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There used to be a time when farming meant living in poverty within limited means. In absence of livelihood options people would either migrate to cities or continue with their loss-making agricultural activities. But with changing times and upcoming technology this trend is changing too.

New experiments in the field of agriculture have created many successful stories like our protagonist today - a young successful farmer from Sitamarhi district of Bihar who has achieved nothing short of a miracle. Her story inspires us to shun the pessimistic view we have for agriculture.

There was a time when Anupam Kumari was very worried about the financial condition of his family. His father used to practice traditional farming besides working as a teacher. Despite the incessant hardwork their struggles didn't seem to end. In such dire situation, her father decided to give his full attention to farming and quit the teaching job. Anupam was done with her graduation and decided to join her father and do something novel to take charge of the situation.

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Aspiring for accuracy in what was now their sole source of income, the duo turned to the local agricultural science center. Anupam received training on mushroom production and making vermicompost. They also learned the nuances of farming in various research institutes of Sitamarhi, Patna and Delhi. After returning to their village they started to produce mushrooms.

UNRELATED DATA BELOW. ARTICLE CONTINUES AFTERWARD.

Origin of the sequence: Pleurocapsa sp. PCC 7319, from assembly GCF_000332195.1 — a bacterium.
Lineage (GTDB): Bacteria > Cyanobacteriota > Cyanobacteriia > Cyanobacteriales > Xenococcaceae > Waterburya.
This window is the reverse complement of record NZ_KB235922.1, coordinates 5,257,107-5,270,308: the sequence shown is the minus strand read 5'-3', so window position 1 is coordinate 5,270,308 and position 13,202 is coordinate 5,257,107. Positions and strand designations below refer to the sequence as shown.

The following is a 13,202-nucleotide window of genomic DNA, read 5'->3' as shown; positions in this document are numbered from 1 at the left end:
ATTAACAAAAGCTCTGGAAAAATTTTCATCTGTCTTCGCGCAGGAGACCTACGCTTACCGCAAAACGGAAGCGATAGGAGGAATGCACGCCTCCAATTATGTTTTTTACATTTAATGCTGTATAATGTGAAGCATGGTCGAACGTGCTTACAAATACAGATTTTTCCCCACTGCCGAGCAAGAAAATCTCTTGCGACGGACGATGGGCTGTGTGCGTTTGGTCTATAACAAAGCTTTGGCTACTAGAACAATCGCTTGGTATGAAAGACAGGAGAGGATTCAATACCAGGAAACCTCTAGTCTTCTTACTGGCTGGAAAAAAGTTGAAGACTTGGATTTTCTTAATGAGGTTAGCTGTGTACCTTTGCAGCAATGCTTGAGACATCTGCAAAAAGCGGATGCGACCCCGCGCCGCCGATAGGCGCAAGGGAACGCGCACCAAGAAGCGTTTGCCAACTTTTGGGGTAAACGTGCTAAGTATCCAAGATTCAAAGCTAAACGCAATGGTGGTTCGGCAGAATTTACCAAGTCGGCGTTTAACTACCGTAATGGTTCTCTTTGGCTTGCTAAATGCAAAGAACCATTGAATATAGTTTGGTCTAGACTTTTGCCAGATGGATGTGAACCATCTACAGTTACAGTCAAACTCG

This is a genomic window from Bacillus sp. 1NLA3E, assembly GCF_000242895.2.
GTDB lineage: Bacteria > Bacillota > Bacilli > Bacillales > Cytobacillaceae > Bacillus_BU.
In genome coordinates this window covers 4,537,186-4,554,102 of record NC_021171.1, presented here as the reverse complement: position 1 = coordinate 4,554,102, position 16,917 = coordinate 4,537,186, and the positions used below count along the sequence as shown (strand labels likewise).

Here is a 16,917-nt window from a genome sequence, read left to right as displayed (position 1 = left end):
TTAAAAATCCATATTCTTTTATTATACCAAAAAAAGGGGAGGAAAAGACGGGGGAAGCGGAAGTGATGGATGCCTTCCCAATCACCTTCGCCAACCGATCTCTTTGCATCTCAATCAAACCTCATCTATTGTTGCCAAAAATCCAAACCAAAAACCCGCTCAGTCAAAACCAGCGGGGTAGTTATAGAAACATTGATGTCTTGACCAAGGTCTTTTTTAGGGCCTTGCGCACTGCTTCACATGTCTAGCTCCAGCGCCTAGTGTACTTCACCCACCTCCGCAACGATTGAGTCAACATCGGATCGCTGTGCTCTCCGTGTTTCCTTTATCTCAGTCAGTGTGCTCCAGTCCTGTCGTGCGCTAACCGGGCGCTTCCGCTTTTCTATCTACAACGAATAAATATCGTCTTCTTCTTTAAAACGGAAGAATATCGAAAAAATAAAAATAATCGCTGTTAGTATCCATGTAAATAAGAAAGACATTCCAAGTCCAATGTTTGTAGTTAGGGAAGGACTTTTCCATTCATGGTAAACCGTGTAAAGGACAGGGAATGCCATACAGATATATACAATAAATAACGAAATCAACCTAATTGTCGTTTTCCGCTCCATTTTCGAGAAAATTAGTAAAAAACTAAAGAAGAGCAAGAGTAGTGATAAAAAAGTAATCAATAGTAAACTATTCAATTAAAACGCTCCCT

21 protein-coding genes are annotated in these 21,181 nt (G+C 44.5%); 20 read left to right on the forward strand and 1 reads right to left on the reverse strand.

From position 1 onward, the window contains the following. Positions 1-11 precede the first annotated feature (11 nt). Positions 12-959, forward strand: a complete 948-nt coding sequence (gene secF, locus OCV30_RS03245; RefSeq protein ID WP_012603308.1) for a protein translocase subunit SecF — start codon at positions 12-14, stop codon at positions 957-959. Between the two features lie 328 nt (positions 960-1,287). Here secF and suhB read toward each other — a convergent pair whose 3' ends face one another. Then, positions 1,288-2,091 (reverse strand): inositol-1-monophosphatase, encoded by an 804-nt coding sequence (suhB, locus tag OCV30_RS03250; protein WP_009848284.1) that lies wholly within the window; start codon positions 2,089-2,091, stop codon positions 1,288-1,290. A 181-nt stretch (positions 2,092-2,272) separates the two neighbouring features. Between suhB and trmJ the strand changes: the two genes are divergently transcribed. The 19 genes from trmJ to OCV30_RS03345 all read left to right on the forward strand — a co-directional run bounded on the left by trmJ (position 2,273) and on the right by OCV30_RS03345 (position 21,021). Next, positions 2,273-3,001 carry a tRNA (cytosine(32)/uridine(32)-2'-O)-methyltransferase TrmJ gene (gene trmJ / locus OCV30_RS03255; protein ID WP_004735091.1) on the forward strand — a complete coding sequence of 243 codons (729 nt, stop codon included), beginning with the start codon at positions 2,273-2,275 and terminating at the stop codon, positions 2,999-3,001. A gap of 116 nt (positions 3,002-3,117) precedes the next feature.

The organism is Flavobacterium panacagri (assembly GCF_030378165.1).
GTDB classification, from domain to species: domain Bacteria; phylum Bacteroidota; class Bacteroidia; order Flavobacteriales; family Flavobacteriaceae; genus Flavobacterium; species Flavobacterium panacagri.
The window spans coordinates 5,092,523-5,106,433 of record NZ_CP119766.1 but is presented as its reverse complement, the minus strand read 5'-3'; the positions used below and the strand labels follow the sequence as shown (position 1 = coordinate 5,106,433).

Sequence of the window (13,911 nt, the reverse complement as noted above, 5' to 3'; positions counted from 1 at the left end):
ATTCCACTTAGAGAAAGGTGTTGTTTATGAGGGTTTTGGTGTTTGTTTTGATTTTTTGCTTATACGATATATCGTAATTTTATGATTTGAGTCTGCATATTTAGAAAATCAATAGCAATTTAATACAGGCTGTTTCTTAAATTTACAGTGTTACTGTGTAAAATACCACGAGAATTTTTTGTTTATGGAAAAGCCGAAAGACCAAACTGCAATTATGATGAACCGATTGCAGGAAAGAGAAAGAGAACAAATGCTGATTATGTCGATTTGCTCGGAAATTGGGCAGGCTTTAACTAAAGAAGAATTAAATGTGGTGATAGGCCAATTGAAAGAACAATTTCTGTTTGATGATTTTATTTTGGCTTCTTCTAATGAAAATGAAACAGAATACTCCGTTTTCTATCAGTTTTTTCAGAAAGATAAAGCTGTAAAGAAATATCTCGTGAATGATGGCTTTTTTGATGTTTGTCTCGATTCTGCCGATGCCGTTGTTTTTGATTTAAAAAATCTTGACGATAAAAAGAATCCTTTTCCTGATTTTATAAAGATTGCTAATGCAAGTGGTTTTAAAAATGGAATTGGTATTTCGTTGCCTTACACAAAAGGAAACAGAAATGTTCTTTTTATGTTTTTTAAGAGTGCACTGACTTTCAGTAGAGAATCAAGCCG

In the year 2010, they ventured into this new stream with a humble capital of Rs 500 on a 500 square feet farm. They were the first ones in the area to take up something like this and met with discouraging comments and taunts from villagers. People thought they were wasting their time, money and skills and would soon get into worse financial condition.

"People used to make fun of us. They would point fingers, laugh and say dekho gobar-chatta ugaa rahi hai," Anupam told India Today.

But they remained focussed and believed that their efforts will soon yield. Their hard work bore fruits and fetched them Rs 10,000 in the first three months. Those who would ridicule their practices now came to them seeking training.

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Today, Anupam sells 50 quintals of mushrooms every three months. They are now self-sufficient and are also creating employment opportunities for other villagers as well. They use wheat, husk, and straw to make vermicompost and train others to it. Recently, they have also started fish farming and gardening.

Although they were battling a tough situation, they dared to do something different. Anupam and her father did not pay heed to the discouraging taunts of the villagers and in a few months became a source of inspiration for others.